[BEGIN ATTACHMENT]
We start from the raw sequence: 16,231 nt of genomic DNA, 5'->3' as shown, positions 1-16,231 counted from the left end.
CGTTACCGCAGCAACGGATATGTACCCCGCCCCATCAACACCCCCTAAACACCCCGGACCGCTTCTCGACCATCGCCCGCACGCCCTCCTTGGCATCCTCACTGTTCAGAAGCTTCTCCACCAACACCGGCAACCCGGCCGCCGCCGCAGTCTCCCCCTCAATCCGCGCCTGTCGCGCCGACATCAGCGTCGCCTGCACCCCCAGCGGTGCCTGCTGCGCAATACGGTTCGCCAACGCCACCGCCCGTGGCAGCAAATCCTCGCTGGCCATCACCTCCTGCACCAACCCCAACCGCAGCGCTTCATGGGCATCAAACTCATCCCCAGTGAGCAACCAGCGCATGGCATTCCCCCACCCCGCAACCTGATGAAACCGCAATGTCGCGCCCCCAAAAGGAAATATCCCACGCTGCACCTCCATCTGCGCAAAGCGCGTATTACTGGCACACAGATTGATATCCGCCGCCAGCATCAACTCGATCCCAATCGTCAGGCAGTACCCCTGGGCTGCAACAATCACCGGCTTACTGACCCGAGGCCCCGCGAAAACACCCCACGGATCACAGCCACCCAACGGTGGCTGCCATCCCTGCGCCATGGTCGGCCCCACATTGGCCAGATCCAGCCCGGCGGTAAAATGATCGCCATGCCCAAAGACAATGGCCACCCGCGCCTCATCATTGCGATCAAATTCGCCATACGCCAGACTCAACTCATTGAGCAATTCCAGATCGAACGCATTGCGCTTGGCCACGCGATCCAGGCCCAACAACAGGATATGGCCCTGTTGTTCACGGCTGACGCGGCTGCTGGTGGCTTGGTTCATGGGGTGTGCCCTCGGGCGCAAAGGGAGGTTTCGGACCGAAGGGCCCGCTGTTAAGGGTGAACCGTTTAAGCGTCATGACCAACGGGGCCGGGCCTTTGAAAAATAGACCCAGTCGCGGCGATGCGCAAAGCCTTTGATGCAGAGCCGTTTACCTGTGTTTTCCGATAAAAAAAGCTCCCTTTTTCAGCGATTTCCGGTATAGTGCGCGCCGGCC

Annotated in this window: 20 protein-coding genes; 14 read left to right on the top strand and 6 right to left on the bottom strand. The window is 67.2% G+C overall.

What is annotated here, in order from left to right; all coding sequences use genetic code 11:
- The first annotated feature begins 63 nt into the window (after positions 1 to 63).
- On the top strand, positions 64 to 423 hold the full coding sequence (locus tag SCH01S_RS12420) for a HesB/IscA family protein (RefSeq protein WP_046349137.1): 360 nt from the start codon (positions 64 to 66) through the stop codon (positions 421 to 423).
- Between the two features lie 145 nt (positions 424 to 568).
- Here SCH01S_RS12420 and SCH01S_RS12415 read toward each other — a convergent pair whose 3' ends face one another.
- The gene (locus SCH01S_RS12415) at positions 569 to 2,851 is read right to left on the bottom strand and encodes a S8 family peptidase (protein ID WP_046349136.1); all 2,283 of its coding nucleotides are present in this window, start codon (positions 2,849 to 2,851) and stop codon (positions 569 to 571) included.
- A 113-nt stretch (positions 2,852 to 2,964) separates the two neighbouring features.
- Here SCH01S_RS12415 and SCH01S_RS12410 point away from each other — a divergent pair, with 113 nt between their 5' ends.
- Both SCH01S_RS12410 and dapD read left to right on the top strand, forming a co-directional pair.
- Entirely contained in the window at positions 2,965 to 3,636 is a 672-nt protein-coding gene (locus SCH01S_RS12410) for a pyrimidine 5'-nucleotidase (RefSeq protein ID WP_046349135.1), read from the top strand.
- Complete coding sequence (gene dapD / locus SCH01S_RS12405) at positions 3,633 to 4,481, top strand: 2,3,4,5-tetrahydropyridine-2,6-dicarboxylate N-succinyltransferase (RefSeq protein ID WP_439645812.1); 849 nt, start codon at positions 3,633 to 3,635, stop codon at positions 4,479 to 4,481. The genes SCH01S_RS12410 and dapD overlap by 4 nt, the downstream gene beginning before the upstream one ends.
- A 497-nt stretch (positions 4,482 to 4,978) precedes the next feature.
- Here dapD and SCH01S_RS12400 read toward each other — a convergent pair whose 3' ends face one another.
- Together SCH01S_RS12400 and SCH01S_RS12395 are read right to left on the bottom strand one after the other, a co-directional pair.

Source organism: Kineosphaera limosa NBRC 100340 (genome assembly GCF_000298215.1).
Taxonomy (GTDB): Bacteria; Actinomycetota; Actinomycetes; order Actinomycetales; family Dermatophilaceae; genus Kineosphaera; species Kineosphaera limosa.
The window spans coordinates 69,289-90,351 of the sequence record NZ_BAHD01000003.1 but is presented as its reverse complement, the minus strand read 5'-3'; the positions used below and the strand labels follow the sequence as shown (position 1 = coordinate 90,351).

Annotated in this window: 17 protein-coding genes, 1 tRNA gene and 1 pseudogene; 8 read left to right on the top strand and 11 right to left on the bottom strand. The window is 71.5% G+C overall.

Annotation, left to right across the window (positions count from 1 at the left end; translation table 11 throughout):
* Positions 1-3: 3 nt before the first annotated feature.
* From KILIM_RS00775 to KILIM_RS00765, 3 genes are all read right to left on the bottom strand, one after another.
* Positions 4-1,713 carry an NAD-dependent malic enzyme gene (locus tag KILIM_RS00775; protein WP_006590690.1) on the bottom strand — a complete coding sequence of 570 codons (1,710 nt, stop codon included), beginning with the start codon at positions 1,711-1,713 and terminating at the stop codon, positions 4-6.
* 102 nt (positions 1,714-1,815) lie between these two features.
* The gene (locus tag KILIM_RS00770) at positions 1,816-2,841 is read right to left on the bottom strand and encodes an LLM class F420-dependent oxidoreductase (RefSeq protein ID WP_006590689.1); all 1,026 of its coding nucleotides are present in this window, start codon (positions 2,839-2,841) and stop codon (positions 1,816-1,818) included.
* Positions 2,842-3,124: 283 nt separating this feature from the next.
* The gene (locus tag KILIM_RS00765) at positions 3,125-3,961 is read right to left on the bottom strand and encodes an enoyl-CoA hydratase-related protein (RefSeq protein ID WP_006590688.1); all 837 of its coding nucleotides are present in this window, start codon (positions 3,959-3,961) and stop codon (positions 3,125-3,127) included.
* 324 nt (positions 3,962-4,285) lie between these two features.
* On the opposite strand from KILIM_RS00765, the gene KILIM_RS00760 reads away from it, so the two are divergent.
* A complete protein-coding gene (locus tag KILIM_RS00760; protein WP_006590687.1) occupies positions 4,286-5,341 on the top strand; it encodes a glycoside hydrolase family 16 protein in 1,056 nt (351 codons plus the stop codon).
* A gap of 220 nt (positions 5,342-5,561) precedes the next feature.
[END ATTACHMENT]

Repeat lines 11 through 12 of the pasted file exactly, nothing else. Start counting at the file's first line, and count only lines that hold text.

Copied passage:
- Here SCH01S_RS12415 and SCH01S_RS12410 point away from each other — a divergent pair, with 113 nt between their 5' ends.
- Both SCH01S_RS12410 and dapD read left to right on the top strand, forming a co-directional pair.